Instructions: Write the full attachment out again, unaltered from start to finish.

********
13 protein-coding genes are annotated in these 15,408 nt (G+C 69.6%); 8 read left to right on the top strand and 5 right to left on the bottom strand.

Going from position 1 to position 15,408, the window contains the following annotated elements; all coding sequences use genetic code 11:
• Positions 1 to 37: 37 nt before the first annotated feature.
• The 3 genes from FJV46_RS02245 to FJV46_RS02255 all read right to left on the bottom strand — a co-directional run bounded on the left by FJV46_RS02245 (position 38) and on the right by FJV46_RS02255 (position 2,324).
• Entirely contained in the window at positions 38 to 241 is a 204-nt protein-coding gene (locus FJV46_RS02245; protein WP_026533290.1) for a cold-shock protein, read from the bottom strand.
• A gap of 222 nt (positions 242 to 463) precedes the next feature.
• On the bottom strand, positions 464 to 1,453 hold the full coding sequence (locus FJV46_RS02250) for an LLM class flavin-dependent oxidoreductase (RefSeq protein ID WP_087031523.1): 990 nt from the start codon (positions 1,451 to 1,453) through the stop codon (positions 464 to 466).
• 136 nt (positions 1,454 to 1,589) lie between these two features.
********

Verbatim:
13 protein-coding genes are annotated in these 15,408 nt (G+C 69.6%); 8 read left to right on the top strand and 5 right to left on the bottom strand.

Going from position 1 to position 15,408, the window contains the following annotated elements; all coding sequences use genetic code 11:
• Positions 1 to 37: 37 nt before the first annotated feature.
• The 3 genes from FJV46_RS02245 to FJV46_RS02255 all read right to left on the bottom strand — a co-directional run bounded on the left by FJV46_RS02245 (position 38) and on the right by FJV46_RS02255 (position 2,324).
• Entirely contained in the window at positions 38 to 241 is a 204-nt protein-coding gene (locus FJV46_RS02245; protein WP_026533290.1) for a cold-shock protein, read from the bottom strand.
• A gap of 222 nt (positions 242 to 463) precedes the next feature.
• On the bottom strand, positions 464 to 1,453 hold the full coding sequence (locus FJV46_RS02250) for an LLM class flavin-dependent oxidoreductase (RefSeq protein ID WP_087031523.1): 990 nt from the start codon (positions 1,451 to 1,453) through the stop codon (positions 464 to 466).
• 136 nt (positions 1,454 to 1,589) lie between these two features.